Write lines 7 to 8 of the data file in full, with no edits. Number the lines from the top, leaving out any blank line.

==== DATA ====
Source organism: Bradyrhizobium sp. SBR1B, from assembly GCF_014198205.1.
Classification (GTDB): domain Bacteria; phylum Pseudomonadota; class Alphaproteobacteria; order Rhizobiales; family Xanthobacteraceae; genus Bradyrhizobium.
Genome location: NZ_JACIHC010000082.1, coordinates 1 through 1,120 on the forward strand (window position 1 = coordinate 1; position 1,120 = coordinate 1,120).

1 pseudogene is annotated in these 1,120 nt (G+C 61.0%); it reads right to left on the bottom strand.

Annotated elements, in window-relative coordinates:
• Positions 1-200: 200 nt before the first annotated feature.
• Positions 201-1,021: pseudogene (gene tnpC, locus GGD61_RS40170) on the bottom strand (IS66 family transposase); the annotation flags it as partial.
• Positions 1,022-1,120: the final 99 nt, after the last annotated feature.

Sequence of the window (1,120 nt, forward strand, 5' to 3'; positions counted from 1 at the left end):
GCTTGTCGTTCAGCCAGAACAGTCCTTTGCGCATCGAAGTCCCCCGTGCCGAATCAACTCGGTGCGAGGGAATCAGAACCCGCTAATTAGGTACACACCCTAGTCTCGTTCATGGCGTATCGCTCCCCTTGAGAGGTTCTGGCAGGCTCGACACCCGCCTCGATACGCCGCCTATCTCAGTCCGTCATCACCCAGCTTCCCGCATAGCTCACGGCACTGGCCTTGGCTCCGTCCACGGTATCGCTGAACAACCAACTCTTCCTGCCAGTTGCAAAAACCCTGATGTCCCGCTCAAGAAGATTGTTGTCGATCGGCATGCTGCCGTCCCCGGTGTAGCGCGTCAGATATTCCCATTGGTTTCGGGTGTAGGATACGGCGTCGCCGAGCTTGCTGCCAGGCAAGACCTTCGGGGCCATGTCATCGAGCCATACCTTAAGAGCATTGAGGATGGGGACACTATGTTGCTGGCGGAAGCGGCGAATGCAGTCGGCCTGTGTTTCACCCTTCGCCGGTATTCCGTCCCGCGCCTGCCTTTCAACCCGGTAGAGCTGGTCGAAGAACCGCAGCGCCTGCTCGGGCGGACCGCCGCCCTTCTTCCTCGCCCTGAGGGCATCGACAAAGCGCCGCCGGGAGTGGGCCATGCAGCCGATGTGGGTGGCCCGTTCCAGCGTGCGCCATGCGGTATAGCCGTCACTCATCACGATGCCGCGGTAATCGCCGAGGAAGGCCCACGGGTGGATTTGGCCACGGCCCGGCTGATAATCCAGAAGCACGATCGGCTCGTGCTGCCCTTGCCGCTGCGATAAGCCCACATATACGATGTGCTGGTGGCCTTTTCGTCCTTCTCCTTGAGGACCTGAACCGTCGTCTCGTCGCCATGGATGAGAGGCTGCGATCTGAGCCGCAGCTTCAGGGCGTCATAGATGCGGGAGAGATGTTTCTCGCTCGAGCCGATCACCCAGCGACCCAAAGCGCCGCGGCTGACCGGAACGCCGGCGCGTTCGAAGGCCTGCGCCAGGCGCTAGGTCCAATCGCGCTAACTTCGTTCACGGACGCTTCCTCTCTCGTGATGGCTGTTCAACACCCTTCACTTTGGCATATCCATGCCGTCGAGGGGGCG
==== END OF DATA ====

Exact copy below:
• Positions 201-1,021: pseudogene (gene tnpC, locus GGD61_RS40170) on the bottom strand (IS66 family transposase); the annotation flags it as partial.
• Positions 1,022-1,120: the final 99 nt, after the last annotated feature.